Your DD is younger than mine and the only thing I can recommend is that you tell the school over and over. They have a responsibility to address the situation. I really feel for you. It is such a stressful start to the day.

Macloveswill Sun 14-Dec-14 14:01:43

Does she love her mobile phone? If so, remove it on the proviso she can only use it whilst she's on time everyday. If not a phone...anything else (clothes, pocket money, etc) that she couldn't bear to be without. Use it.

noblegiraffe Sun 14-Dec-14 14:03:20

Have you sat down and had a conversation with her about why she does this? Does she struggle to get out of bed in the morning because she is tired? Is she up all night on Facebook? Is she struggling to sleep? Would a 'no electronics in the bedroom' rule help in the evenings? One of those SAD alarm clocks that wake you up gradually in the mornings? Has she got used to ignoring the 6:45 wake up because that's too early and could you agree a 7:15 call (so an extra half hour in bed) if she agrees to get up straight away?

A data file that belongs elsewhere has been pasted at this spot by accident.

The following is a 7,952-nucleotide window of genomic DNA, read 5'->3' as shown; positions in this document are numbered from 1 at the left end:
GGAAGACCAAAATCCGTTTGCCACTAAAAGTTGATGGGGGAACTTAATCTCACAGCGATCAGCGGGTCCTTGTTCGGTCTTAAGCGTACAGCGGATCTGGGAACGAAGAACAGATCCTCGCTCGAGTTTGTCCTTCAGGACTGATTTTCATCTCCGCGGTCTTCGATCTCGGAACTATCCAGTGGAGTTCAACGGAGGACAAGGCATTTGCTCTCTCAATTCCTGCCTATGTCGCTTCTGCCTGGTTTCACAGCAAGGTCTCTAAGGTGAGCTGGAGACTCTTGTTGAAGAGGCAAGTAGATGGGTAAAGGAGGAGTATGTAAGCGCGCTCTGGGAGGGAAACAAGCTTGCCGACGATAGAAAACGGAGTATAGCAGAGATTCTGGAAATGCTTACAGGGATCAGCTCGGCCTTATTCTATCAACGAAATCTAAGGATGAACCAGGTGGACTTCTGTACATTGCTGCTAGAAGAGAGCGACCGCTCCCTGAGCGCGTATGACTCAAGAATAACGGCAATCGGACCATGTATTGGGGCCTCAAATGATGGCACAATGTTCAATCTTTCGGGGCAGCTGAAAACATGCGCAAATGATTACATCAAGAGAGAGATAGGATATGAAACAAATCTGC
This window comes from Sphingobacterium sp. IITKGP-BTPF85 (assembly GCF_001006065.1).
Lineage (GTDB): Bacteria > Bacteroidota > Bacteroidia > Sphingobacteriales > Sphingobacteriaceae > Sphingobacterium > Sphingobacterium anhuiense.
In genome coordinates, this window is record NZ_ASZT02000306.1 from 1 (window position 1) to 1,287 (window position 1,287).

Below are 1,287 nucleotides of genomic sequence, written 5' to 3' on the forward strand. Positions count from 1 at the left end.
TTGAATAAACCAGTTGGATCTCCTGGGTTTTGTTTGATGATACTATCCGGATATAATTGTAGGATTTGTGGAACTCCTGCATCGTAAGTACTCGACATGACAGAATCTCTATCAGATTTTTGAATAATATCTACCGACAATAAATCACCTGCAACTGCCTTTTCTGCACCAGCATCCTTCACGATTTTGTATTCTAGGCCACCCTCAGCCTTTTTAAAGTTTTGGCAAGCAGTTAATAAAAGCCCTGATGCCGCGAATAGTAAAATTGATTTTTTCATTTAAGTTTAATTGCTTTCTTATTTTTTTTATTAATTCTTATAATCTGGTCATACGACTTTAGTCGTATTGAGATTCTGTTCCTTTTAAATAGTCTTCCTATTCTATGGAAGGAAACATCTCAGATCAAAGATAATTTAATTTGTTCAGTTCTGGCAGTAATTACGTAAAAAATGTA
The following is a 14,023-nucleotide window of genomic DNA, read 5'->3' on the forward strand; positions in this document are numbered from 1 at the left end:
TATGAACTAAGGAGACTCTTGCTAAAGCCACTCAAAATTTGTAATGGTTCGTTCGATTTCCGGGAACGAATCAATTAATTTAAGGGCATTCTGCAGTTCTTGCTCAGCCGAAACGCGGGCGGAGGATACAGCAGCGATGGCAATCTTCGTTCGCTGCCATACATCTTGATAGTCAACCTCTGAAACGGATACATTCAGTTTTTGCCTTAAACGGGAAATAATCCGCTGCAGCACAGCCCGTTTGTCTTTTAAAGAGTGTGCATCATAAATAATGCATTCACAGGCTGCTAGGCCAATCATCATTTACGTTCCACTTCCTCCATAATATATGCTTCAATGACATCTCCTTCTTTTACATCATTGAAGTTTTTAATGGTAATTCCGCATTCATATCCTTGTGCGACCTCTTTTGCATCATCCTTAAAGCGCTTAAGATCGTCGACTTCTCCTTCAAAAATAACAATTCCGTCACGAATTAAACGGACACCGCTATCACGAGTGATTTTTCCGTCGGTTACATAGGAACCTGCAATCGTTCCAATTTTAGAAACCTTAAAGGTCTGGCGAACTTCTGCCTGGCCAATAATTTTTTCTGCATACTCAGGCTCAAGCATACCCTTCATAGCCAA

Or is she just deliberately being a pain in the arse in which case taking a step back would be better for your blood pressure?

Heyho111 Sun 14-Dec-14 21:16:06

Go in , switch the light on, wake her and then set a really loud annoying alarm to go off in 2 minutes on the otherside of her room. She will have to get out of bed to switch it off. If that fails , take the duvet off her, if you can without a struggle.
The other option is to take her phone when she goes to bed and she can only have it back once she's dressed in the morning.